Australia’s fuzzy insect companions offer hope for a threatened species

Tetragonula carbonaria - more commonly referred to as the sugarbag bee - is one of Australia's most prolific pollinators.
Tetragonula carbonaria - more commonly referred to as the sugarbag bee - is one of Australia's most prolific pollinators.   -   Copyright  Getty Images
By Ben Anthony Horton  with AP

It might sound like an unusual choice of pet, but for many young Australians, a stingless species of bee is quickly becoming their favourite animal companion.

Tetragonula carbonaria - more commonly referred to as the sugarbag bee - is one of the country's most prolific pollinators and a producer of uniquely tasty honey.

But unlike many of its fuzzy friends, it doesn’t have a stinger in sight.

"I was surprised that a lot of people didn't actually know they exist,” says Saverio Russo, the founder of the Billion Bees Foundation.

When they see how gentle and tiny they are, they all want them because they’re the best pets.

“As soon as they hear the word stingless, they gravitate towards this and they want to find out a little bit more. When they see how gentle and tiny they are, they all want them because they’re the best pets."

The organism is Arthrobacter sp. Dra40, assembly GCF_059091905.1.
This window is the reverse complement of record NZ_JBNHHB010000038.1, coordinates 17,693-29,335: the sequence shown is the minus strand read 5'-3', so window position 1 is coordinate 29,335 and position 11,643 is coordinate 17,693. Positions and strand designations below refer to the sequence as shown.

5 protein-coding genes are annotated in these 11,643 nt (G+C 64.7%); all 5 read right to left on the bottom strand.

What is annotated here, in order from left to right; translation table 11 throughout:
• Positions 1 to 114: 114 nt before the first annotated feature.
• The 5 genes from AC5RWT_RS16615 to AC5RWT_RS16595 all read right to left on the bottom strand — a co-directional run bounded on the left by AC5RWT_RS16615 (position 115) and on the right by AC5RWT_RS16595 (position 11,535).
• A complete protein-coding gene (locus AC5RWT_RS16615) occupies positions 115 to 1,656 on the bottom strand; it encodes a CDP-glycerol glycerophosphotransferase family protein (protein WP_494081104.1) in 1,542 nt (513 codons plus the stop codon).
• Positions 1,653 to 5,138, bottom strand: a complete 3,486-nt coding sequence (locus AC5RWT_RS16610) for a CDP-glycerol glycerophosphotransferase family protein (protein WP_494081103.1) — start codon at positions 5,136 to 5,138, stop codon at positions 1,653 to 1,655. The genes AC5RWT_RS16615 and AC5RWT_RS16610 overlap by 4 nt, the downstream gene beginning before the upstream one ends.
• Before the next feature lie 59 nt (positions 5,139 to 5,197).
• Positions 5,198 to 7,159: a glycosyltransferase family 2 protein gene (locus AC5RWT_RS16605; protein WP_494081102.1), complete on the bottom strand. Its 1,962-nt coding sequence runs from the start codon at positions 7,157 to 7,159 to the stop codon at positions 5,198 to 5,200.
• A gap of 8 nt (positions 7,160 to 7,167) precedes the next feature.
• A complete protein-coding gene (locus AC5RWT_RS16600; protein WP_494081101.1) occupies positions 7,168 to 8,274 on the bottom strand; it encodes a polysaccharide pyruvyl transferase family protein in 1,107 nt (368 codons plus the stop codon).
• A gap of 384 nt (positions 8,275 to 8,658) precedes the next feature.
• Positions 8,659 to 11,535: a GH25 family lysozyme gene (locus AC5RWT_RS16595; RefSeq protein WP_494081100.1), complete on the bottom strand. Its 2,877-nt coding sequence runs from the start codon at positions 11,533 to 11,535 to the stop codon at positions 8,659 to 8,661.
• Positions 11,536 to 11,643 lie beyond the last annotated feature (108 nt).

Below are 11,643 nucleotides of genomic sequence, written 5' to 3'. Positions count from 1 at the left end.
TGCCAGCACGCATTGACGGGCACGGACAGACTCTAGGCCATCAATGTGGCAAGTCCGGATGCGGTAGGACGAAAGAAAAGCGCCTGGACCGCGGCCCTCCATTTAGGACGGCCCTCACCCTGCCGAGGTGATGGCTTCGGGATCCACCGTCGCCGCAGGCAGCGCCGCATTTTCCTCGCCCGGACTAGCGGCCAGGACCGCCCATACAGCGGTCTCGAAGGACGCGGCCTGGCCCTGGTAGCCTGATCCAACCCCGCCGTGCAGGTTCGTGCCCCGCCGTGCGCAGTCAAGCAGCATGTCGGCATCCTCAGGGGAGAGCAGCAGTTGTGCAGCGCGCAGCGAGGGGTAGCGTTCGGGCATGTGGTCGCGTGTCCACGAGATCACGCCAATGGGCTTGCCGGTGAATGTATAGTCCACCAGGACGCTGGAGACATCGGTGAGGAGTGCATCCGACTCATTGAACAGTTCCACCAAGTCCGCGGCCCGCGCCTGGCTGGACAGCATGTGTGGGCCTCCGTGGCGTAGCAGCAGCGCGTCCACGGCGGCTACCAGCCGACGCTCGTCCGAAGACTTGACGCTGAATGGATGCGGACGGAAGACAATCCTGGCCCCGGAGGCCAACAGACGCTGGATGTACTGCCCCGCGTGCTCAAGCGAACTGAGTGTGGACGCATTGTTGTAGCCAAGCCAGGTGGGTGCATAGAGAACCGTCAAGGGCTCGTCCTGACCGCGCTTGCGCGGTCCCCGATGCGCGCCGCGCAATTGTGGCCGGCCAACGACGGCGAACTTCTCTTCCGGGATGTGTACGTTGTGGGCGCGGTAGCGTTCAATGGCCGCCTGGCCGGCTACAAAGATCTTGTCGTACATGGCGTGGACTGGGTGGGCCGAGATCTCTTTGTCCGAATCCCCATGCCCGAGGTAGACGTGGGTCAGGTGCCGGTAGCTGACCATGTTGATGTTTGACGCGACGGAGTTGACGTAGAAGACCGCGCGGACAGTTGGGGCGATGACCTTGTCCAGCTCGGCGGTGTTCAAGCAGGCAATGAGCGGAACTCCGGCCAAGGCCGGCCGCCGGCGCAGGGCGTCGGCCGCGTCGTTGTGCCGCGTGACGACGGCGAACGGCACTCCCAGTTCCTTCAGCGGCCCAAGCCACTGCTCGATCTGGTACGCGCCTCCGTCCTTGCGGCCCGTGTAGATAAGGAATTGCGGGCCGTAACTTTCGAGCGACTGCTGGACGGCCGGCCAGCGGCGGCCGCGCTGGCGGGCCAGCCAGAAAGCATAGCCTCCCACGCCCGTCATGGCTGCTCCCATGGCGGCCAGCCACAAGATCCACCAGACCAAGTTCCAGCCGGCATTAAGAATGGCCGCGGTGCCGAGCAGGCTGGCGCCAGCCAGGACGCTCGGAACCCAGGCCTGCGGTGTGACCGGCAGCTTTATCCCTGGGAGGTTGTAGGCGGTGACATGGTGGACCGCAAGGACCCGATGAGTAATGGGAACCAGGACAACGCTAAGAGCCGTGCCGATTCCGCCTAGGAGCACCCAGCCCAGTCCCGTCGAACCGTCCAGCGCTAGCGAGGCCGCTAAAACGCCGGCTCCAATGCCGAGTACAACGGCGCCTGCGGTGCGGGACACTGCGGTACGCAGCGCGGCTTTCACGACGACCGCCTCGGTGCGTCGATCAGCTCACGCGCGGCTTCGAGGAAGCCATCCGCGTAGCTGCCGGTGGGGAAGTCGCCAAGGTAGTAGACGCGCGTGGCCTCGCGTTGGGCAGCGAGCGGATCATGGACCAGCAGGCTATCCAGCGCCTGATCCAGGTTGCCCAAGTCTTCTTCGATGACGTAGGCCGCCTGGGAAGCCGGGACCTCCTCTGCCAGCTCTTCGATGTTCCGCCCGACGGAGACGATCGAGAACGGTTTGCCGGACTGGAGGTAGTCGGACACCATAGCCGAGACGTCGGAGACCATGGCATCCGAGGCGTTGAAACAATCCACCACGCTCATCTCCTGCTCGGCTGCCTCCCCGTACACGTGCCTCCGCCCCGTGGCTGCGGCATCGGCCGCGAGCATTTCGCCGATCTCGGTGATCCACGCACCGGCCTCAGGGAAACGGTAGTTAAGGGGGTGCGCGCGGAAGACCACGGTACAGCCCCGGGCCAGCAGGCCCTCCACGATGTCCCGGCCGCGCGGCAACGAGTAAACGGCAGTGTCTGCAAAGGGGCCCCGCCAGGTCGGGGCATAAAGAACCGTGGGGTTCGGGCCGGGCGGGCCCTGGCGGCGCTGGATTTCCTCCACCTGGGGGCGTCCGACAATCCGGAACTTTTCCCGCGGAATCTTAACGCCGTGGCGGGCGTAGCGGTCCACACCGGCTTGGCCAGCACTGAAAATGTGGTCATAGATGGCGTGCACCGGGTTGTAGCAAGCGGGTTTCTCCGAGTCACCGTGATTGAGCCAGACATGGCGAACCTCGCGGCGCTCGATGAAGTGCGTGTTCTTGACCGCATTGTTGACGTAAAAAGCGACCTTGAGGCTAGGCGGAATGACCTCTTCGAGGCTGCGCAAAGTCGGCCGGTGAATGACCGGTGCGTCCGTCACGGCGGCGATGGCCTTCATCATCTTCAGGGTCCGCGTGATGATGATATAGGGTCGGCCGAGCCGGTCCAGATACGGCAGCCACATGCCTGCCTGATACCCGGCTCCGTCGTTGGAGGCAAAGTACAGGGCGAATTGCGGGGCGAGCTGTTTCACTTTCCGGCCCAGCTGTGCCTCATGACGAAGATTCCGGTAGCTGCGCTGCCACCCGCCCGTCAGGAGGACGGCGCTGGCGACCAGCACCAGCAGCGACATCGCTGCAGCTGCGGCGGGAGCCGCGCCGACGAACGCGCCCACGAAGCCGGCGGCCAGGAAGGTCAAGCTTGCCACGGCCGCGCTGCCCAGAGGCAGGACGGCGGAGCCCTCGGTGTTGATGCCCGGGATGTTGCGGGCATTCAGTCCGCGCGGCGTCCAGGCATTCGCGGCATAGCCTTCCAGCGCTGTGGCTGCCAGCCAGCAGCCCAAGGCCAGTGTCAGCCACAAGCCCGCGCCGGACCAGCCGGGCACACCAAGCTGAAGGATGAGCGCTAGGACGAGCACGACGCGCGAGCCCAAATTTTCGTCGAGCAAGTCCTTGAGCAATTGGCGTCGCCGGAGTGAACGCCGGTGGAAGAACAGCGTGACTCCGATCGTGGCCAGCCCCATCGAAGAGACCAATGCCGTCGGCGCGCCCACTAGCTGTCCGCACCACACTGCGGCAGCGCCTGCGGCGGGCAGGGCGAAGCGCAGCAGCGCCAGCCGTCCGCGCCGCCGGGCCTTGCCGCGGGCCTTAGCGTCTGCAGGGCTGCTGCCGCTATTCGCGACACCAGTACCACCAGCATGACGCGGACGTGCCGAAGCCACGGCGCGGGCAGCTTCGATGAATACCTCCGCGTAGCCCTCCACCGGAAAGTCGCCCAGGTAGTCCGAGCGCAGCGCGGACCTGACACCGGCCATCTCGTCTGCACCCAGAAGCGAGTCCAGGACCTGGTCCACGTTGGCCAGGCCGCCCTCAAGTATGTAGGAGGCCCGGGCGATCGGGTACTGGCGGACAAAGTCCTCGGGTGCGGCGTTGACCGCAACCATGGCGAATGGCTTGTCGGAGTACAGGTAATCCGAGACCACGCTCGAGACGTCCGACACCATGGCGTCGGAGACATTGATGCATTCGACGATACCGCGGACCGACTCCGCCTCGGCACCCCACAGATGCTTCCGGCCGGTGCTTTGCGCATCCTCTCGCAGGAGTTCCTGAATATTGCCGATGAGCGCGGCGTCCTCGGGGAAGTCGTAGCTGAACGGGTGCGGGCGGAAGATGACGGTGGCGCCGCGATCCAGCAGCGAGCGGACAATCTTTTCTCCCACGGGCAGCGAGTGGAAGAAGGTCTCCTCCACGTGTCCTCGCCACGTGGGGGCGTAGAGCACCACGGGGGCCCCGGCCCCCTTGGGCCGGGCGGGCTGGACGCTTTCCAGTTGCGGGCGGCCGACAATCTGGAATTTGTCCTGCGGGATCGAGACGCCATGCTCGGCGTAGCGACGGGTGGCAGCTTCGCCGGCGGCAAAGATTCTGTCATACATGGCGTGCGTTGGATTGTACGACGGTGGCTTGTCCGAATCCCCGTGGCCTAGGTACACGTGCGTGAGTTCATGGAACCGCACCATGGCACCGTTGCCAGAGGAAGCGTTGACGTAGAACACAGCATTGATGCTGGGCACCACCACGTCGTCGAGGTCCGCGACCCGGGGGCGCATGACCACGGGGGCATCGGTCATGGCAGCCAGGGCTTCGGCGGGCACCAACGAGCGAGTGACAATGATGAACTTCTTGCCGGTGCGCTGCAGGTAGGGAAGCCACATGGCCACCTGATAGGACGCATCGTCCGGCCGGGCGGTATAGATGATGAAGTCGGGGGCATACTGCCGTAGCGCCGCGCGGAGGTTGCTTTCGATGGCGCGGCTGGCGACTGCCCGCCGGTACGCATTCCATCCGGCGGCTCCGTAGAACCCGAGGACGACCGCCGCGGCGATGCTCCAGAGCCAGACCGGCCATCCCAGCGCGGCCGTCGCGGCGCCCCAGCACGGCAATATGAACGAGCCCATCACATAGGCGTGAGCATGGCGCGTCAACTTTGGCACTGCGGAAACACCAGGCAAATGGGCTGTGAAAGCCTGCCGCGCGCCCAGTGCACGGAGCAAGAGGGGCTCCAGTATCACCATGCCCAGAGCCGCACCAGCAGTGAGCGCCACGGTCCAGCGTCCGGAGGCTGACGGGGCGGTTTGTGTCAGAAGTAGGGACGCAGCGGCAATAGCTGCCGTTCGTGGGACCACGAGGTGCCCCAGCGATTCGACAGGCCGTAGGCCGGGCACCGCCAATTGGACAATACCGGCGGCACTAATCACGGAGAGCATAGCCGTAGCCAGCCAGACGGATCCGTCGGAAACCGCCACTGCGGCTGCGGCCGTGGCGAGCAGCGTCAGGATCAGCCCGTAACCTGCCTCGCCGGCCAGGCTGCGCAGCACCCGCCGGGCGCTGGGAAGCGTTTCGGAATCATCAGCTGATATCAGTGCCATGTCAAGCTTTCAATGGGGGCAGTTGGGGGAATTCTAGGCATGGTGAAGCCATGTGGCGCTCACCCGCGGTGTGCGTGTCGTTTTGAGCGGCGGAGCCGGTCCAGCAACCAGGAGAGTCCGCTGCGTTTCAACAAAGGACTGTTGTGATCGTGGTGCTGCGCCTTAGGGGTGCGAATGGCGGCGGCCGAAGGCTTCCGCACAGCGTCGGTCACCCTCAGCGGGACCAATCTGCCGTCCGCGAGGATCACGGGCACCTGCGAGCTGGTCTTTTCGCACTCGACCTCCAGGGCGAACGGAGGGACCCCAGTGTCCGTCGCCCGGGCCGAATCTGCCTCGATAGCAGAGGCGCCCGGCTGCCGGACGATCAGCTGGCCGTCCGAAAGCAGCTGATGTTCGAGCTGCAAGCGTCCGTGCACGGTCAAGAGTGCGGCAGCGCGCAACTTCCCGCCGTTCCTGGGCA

A sting in the tail for Australia’s bees

Throughout 2020, billions of Australian insects were destroyed as a result of devastating bushfires, flooding and urban development.

The Billion Bees Foundation now aims to revive dwindling insect numbers and “give back nature the upper hand.”

"Native bees have been a part of this ecosystem for hundreds of thousands of years, and they face a number of threats, notably habitat loss," says environmentalist Lachlan Prentice, from the Georges River Council in Sydney.

The project hopes that introducing children to the insects at a young age will encourage them to reimagine their relationship with the much-maligned species.

"Kids have a natural inquisitiveness to learn about insects and when you've got them at your doorstep, you can actually observe them,” says Russo.

“I've seen with my kids how they're now starting to observe not just the stingless bees, but other types of insects too."

It didn’t take long for Russo's love of bees to spread to his neighbours. More than 20 homes in his street in south Sydney have a hive of their own, while over 100 colonies have been rehomed to backyards, parks and childcare centres around the area.

"I was very fortunate at first because as soon as I started asking on the street here, pretty much every single person wanted one," smiles Russo.

Watch the video above to see Australia’s stingless bees for yourself.

Video editor • Ben Anthony Horton